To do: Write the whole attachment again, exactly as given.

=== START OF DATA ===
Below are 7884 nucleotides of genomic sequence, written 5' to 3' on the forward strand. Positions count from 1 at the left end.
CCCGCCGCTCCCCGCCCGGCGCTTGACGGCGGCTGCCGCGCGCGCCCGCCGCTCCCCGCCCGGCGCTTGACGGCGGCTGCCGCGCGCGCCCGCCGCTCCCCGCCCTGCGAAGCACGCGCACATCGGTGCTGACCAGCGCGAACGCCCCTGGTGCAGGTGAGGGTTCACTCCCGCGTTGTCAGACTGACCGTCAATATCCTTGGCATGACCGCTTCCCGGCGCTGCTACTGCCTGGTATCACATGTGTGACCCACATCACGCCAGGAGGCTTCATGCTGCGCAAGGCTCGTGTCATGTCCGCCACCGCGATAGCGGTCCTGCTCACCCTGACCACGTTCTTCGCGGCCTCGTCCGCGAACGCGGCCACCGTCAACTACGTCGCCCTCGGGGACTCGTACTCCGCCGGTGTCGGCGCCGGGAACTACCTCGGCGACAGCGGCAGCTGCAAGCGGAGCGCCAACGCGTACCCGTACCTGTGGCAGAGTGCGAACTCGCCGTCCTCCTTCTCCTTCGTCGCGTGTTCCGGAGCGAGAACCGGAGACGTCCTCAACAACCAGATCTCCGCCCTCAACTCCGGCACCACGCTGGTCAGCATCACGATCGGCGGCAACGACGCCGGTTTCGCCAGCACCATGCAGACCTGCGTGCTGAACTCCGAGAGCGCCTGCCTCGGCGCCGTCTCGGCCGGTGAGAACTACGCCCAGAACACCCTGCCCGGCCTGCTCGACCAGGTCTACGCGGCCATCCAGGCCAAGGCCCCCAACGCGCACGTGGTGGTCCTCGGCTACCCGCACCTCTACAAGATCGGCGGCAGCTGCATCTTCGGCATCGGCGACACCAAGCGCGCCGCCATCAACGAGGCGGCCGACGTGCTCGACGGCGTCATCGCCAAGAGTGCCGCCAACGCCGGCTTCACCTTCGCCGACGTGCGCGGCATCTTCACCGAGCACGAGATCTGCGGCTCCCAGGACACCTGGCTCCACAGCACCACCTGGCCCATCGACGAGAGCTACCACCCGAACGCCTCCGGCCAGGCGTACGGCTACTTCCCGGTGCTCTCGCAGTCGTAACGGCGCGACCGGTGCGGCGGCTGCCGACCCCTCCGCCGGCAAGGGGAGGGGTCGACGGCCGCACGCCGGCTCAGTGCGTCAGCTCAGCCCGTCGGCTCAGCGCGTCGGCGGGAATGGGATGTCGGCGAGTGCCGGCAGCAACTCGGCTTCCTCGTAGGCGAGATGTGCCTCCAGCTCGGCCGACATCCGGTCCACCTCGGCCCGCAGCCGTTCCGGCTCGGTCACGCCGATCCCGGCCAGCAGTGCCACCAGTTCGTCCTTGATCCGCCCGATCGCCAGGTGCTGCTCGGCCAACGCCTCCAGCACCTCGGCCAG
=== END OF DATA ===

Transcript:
Below are 7884 nucleotides of genomic sequence, written 5' to 3' on the forward strand. Positions count from 1 at the left end.
CCCGCCGCTCCCCGCCCGGCGCTTGACGGCGGCTGCCGCGCGCGCCCGCCGCTCCCCGCCCGGCGCTTGACGGCGGCTGCCGCGCGCGCCCGCCGCTCCCCGCCCTGCGAAGCACGCGCACATCGGTGCTGACCAGCGCGAACGCCCCTGGTGCAGGTGAGGGTTCACTCCCGCGTTGTCAGACTGACCGTCAATATCCTTGGCATGACCGCTTCCCGGCGCTGCTACTGCCTGGTATCACATGTGTGACCCACATCACGCCAGGAGGCTTCATGCTGCGCAAGGCTCGTGTCATGTCCGCCACCGCGATAGCGGTCCTGCTCACCCTGACCACGTTCTTCGCGGCCTCGTCCGCGAACGCGGCCACCGTCAACTACGTCGCCCTCGGGGACTCGTACTCCGCCGGTGTCGGCGCCGGGAACTACCTCGGCGACAGCGGCAGCTGCAAGCGGAGCGCCAACGCGTACCCGTACCTGTGGCAGAGTGCGAACTCGCCGTCCTCCTTCTCCTTCGTCGCGTGTTCCGGAGCGAGAACCGGAGACGTCCTCAACAACCAGATCTCCGCCCTCAACTCCGGCACCACGCTGGTCAGCATCACGATCGGCGGCAACGACGCCGGTTTCGCCAGCACCATGCAGACCTGCGTGCTGAACTCCGAGAGCGCCTGCCTCGGCGCCGTCTCGGCCGGTGAGAACTACGCCCAGAACACCCTGCCCGGCCTGCTCGACCAGGTCTACGCGGCCATCCAGGCCAAGGCCCCCAACGCGCACGTGGTGGTCCTCGGCTACCCGCACCTCTACAAGATCGGCGGCAGCTGCATCTTCGGCATCGGCGACACCAAGCGCGCCGCCATCAACGAGGCGGCCGACGTGCTCGACGGCGTCATCGCCAAGAGTGCCGCCAACGCCGGCTTCACCTTCGCCGACGTGCGCGGCATCTTCACCGAGCACGAGATCTGCGGCTCCCAGGACACCTGGCTCCACAGCACCACCTGGCCCATCGACGAGAGCTACCACCCGAACGCCTCCGGCCAGGCGTACGGCTACTTCCCGGTGCTCTCGCAGTCGTAACGGCGCGACCGGTGCGGCGGCTGCCGACCCCTCCGCCGGCAAGGGGAGGGGTCGACGGCCGCACGCCGGCTCAGTGCGTCAGCTCAGCCCGTCGGCTCAGCGCGTCGGCGGGAATGGGATGTCGGCGAGTGCCGGCAGCAACTCGGCTTCCTCGTAGGCGAGATGTGCCTCCAGCTCGGCCGACATCCGGTCCACCTCGGCCCGCAGCCGTTCCGGCTCGGTCACGCCGATCCCGGCCAGCAGTGCCACCAGTTCGTCCTTGATCCGCCCGATCGCCAGGTGCTGCTCGGCCAACGCCTCCAGCACCTCGGCCAG